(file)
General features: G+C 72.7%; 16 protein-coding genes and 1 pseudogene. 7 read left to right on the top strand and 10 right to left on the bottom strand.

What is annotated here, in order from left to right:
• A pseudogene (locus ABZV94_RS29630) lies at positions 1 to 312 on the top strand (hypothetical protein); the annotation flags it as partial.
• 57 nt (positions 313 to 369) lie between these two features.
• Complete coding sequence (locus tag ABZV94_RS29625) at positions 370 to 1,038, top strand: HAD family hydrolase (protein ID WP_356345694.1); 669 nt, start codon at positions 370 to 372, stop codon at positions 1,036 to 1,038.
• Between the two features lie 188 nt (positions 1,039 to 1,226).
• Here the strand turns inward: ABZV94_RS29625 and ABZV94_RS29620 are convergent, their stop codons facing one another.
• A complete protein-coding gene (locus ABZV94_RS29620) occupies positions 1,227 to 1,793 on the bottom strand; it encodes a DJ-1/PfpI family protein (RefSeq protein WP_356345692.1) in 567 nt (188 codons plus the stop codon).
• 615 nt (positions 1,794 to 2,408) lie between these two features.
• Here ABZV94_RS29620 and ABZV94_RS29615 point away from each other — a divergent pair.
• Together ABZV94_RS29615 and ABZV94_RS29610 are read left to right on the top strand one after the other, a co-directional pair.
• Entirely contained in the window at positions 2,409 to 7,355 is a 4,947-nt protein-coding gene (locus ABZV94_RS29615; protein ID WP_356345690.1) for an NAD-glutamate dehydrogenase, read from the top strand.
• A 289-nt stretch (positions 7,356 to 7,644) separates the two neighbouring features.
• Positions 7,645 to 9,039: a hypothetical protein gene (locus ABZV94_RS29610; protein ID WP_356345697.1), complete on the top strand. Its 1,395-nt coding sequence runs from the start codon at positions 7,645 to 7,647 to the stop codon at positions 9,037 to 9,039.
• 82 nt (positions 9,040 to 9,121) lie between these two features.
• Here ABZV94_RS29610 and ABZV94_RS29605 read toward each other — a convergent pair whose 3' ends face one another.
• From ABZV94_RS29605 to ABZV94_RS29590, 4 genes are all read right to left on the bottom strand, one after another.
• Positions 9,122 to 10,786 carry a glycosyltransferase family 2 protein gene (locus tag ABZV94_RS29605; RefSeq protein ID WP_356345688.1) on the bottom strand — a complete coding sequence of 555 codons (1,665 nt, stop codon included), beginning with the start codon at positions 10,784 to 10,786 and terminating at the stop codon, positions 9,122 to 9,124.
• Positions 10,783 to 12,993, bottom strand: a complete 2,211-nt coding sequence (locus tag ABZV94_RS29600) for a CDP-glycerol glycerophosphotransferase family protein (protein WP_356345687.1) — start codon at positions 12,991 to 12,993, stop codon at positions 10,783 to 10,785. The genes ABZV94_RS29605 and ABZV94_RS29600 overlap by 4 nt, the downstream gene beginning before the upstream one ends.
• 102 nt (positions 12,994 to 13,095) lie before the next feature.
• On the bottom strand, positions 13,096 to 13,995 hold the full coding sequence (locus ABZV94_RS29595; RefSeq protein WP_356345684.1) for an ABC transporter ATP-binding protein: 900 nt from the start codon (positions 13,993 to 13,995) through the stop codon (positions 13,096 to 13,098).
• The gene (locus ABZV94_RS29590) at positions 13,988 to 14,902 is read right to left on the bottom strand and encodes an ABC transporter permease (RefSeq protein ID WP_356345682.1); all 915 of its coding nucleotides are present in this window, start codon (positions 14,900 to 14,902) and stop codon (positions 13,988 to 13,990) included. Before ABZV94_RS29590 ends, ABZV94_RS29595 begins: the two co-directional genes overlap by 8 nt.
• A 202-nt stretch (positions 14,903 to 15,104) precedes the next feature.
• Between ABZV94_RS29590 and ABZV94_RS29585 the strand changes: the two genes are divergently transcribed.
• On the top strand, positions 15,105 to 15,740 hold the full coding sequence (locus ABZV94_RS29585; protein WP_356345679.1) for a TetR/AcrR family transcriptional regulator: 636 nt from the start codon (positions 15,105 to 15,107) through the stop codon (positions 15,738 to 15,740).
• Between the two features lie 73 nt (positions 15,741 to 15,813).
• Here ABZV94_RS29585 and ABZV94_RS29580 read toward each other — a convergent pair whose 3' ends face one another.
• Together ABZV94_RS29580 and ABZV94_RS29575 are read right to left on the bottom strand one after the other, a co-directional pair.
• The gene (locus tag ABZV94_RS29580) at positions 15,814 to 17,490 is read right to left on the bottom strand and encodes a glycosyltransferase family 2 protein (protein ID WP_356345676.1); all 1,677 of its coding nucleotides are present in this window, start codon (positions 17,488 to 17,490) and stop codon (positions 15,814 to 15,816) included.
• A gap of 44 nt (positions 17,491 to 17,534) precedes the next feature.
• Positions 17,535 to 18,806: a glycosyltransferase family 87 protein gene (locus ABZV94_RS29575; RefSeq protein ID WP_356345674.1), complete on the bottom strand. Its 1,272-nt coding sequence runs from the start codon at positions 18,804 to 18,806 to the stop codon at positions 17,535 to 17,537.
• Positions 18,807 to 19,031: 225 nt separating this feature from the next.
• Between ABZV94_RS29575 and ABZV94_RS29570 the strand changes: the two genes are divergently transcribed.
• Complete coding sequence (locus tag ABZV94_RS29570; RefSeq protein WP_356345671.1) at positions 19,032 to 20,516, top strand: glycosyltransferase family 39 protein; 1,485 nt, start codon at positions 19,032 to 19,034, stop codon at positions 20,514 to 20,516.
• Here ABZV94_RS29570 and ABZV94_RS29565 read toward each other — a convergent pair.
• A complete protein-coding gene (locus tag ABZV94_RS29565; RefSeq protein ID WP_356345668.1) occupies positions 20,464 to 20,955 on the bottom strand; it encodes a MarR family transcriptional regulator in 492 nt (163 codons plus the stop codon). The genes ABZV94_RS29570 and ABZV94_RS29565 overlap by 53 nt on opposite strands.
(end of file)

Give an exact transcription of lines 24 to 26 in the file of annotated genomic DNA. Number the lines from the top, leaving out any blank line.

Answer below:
• Between ABZV94_RS29590 and ABZV94_RS29585 the strand changes: the two genes are divergently transcribed.
• On the top strand, positions 15,105 to 15,740 hold the full coding sequence (locus ABZV94_RS29585; protein WP_356345679.1) for a TetR/AcrR family transcriptional regulator: 636 nt from the start codon (positions 15,105 to 15,107) through the stop codon (positions 15,738 to 15,740).
• Between the two features lie 73 nt (positions 15,741 to 15,813).